A common type of operation that usually cannot be defined in the relational algebra is the recursive closure. This operation is used exclusively in recursive relationships.

This relationship is described by a foreign key that relates each tuple in a table similar to another tuple in a related table. An example of a recursive operation is to retrieve all the employees of another employee and at all levels, ie all employees and the ones ‘directly supervised by that employee, and’ ‘directly supervised by e’, all employees and ‘ ” directly supervised by him’, and so on.

Although it is simple to specify, in the relational algebra, all supervised employees by a specific level, it is difficult to specify all supervised employees at all levels. For example, to specify the codes of all employees and ‘directly supervised employees’ ⎯ ⎯ at level one by whose name is’ James Borg’, it is possible to apply the following operations:

BORG_NSS ← πNSS (σ PNAME = ‘James’ AND SNAME = ‘Borg’ (EMPLOYEE))

SUPERVISION (SNN1, SNN2) ← πNSS, NSSSUPER (EMPLOYEE)

RESULT1 ← πSNN1 (SUPERVISION ⌧SNN2 = NSS BORG_NSS)

To retrieve all employees supervised by Borg at level two, ie all employees and ‘ employees supervised by the first employee’ and that is directly supervised by Borg, you can apply another JOIN to the result of the first query:

RESULT2 ← πSNN1 (SUPERVISION ⌧SNN2 = NSS RESULT1)

For all employees supervised at levels one and two of ‘James Borg’, you can apply the UNION operation as follows:

RESULT3 ← (RESULT1 ∪ RESULT2)

Although it is possible to recover the employees supervised at each level, you cannot specify a query such as “retrieve all employees supervised by ‘James Borg’ at all levels” if not known the maximum number of levels.

**Relational calculus**

The Relational Calculus (RC) is a formal query language which, via a declarative expression, can specify a retrieval request. There is no restriction on the way to evaluate a request.

A calculation expression allows the description of the desired query without specifying the procedures for obtaining this information, that is, non-procedural. However, it should be able to formally describe the desired information with accuracy.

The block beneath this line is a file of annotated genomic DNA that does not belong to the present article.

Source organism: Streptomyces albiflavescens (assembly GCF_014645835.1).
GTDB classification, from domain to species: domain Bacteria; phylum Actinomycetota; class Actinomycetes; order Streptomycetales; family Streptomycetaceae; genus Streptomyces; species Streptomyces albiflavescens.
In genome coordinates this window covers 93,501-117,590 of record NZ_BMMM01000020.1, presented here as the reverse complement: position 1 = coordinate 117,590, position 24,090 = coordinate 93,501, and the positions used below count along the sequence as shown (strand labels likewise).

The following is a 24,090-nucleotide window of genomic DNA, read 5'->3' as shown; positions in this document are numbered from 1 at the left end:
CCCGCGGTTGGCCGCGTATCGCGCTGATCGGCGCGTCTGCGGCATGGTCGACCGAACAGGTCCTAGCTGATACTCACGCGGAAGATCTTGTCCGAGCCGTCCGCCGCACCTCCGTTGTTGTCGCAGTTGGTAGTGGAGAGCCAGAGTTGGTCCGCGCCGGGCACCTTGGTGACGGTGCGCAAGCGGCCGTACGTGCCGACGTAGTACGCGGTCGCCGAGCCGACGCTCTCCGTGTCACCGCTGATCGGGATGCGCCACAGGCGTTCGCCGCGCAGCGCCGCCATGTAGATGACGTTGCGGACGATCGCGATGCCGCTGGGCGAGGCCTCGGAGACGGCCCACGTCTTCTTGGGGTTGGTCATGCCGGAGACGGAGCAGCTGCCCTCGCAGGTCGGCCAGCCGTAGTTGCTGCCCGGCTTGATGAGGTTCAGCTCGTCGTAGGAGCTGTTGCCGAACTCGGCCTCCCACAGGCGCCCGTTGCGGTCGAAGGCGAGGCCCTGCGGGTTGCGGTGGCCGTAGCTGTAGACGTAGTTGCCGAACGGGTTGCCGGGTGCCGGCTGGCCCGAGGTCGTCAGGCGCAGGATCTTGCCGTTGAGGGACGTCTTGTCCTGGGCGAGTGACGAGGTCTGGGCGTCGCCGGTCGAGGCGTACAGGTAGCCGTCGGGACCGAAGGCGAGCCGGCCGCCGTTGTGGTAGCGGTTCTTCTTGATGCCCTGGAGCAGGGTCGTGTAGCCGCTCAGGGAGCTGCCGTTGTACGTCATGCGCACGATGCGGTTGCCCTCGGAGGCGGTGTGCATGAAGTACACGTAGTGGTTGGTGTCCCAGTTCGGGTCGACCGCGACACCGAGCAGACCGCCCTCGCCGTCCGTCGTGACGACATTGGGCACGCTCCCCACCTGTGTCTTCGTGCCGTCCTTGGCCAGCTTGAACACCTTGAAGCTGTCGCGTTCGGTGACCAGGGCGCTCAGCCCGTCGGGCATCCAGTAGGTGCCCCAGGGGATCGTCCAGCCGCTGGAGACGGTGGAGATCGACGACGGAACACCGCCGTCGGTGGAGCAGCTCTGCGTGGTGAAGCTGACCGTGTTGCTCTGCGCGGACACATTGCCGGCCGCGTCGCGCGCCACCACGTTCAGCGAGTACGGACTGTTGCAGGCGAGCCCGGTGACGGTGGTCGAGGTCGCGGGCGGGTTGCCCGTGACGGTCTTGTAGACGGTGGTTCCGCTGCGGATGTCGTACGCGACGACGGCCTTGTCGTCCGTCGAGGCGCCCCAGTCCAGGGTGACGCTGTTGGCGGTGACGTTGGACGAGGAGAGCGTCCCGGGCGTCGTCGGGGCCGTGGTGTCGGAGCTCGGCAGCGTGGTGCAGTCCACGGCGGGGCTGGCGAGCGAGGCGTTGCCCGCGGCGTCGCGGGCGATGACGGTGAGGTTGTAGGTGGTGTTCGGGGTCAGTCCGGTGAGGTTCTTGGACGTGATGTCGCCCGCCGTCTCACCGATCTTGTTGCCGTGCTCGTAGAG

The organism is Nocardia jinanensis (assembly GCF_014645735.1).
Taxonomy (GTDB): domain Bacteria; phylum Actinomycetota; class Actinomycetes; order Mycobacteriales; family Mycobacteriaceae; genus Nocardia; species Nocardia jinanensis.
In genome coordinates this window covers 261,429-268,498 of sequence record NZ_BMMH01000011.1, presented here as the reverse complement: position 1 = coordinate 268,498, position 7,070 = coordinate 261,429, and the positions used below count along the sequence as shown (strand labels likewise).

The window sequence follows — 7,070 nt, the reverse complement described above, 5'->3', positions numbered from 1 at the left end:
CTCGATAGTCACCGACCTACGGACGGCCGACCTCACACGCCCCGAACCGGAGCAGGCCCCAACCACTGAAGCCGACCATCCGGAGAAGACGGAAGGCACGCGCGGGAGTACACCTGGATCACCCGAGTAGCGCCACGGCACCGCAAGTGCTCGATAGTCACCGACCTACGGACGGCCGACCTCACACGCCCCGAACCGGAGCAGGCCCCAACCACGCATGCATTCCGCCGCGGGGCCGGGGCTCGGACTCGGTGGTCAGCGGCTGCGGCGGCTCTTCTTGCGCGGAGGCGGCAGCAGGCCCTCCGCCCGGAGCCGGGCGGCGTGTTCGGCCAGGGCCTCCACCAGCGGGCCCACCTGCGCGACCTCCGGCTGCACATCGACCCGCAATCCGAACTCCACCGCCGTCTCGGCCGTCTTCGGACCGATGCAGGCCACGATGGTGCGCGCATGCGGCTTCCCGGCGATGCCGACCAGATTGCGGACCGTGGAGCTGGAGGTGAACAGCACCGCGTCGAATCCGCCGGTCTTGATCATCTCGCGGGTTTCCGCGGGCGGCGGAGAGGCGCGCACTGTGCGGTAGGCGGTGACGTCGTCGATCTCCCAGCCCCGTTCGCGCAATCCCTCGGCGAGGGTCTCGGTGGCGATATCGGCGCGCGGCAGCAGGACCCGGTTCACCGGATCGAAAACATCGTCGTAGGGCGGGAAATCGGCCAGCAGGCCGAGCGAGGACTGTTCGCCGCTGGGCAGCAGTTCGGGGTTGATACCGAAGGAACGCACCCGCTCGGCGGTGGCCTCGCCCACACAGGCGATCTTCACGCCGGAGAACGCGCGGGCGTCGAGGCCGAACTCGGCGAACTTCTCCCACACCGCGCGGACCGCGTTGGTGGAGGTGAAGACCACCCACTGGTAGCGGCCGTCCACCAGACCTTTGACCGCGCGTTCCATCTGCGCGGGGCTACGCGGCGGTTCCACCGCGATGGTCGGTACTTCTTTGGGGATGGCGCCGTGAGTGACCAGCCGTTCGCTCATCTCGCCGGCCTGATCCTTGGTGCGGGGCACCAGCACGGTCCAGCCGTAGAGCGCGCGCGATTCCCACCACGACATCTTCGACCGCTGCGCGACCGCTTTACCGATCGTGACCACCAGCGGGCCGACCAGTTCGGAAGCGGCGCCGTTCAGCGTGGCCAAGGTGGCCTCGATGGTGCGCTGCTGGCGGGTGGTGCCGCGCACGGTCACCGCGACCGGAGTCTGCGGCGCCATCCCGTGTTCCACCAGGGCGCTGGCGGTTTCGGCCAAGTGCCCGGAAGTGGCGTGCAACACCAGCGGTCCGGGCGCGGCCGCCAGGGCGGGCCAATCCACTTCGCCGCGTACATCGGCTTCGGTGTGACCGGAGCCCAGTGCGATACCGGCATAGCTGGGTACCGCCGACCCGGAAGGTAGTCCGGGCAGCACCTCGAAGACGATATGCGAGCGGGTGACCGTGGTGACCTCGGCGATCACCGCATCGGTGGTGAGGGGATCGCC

There are two types: Relational Calculus of Tuples (RCT) and Domain Relational Calculus (DRC), both simple first-order logical subsets.

In Relational Calculus there are variables, constants, logical operators, comparison and quantifiers. The calculation expressions are called formulas. A tuple of answers is essentially an assignment of constants to variables that take the formula to a real state.

In RCT, the variables are defined on (i.e., bound to) tuples. On the other hand, in DRC, variables are defined on the domain of the elements (ie on the field values).

All query expressions described in RC have equivalent in RA.

The relational calculus of tuples, one of the most used, is based on the specification of a number of tuple variables. Each tuple variable may have as its value any tuple of the specified ratio.

A query on RCT is specified as follows:

{Variable tuple | predicate}

The result of such a query is the set of all tuples variables for which the predicate is indicated as true.

All tuple variables discussed so far are considered free variables, since they appear not quantified. However, in addition to the default settings, (universal (∀) or existential (∃)) quantifiers may appear in formulas. In this case, the variables which follow are called variable threshold.

Finally, an expression RCT can generate a multitude of relationships. For the expression {t | NOT (R (t))} there may be a multitude of tuples that are not R, so that it is non-secure. Most of these tuples contain values that are not in the database, therefore, are not desirable as a result.

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